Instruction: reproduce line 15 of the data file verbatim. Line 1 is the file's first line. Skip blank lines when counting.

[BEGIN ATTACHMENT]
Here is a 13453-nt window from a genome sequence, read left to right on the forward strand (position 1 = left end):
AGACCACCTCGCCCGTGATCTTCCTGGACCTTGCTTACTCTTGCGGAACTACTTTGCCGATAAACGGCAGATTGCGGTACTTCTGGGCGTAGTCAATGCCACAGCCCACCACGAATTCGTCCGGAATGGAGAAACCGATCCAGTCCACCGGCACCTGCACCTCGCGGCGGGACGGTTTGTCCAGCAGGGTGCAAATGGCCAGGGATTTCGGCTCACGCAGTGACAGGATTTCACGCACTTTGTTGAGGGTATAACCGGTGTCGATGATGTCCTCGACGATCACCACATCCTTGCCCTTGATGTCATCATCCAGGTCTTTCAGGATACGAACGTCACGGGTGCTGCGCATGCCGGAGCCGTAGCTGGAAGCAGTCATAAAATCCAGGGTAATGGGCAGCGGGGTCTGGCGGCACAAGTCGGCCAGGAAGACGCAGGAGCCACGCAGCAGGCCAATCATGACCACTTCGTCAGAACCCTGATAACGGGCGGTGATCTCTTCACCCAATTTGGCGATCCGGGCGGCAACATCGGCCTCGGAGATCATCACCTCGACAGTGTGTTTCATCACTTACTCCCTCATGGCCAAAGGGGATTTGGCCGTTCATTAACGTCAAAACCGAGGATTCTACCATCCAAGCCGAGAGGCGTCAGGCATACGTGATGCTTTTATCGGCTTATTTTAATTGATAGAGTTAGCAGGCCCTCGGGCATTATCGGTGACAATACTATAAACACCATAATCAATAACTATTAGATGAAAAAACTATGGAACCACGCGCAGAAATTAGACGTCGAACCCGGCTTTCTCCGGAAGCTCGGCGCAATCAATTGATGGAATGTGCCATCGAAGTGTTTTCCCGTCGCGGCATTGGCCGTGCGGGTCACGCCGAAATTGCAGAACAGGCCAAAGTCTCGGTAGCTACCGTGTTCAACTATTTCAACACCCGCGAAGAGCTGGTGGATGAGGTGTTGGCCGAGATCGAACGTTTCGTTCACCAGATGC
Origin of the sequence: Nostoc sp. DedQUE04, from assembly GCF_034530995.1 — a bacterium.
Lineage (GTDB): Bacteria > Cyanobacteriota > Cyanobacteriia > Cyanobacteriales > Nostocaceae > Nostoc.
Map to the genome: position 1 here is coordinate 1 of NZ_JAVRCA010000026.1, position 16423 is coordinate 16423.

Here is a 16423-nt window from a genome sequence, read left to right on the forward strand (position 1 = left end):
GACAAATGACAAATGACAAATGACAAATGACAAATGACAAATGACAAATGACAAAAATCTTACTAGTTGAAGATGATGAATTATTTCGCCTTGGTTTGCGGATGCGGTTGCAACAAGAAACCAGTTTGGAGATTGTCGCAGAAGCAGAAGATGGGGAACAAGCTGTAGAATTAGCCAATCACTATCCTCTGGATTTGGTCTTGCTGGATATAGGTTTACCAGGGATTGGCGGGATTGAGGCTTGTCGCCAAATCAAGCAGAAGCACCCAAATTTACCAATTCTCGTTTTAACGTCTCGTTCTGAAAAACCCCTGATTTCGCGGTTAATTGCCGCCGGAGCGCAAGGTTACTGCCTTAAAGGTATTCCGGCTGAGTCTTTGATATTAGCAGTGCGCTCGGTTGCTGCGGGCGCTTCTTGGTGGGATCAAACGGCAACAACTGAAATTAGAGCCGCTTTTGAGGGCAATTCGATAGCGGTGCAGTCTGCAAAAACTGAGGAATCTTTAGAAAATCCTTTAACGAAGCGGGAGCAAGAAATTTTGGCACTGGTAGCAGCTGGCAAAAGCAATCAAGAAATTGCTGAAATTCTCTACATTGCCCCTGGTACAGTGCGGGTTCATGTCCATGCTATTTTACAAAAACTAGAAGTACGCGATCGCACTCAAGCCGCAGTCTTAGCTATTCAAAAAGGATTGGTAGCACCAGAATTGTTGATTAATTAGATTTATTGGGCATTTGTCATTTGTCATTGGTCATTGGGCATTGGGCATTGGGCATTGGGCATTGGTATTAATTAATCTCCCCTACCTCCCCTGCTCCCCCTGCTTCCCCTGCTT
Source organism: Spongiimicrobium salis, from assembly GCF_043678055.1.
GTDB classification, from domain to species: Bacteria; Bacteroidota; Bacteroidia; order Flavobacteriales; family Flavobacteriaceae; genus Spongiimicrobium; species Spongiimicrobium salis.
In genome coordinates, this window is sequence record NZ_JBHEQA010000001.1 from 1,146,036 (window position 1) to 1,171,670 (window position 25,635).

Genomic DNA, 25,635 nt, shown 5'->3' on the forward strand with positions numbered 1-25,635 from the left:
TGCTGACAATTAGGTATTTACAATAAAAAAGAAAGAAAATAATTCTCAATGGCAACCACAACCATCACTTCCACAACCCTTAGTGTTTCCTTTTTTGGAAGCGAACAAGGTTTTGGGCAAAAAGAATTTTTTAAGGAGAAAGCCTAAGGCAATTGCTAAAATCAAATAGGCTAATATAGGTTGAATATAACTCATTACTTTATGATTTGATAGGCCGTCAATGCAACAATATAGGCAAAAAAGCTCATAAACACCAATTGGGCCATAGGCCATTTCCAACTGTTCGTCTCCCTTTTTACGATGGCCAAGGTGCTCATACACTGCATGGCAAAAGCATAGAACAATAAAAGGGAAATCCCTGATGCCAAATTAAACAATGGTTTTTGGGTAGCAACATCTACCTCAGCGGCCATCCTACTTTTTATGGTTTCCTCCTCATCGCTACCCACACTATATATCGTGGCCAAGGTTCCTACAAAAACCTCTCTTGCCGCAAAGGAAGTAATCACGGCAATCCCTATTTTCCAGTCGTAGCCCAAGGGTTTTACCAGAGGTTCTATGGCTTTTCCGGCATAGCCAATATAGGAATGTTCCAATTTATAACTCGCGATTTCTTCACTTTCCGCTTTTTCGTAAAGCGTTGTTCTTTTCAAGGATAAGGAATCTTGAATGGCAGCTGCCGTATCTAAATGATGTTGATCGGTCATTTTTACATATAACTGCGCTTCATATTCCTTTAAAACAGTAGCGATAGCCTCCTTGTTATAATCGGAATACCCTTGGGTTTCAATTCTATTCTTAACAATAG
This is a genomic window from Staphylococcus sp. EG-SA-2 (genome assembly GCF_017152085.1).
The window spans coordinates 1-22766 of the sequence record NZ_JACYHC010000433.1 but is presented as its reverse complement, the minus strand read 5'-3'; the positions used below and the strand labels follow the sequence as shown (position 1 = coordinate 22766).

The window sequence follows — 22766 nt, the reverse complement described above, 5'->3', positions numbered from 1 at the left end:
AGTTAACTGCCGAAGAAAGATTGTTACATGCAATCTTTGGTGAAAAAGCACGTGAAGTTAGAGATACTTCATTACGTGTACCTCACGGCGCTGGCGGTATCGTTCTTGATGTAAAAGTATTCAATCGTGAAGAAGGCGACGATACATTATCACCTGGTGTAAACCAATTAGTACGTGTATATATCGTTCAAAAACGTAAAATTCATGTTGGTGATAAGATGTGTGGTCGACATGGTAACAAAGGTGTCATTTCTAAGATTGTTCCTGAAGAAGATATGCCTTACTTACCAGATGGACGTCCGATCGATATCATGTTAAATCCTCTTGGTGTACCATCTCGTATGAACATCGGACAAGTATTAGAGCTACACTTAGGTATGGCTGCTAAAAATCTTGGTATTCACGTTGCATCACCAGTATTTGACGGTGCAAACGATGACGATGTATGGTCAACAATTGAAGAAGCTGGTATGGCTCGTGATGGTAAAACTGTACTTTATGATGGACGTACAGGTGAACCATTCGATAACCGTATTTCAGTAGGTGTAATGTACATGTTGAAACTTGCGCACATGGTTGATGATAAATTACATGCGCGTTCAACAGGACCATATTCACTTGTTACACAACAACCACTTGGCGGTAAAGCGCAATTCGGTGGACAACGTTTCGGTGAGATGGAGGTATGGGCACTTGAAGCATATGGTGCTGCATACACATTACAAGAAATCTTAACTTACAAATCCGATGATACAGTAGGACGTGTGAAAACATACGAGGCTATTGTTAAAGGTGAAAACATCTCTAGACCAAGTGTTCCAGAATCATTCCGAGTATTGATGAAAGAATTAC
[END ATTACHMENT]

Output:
The window sequence follows — 22766 nt, the reverse complement described above, 5'->3', positions numbered from 1 at the left end: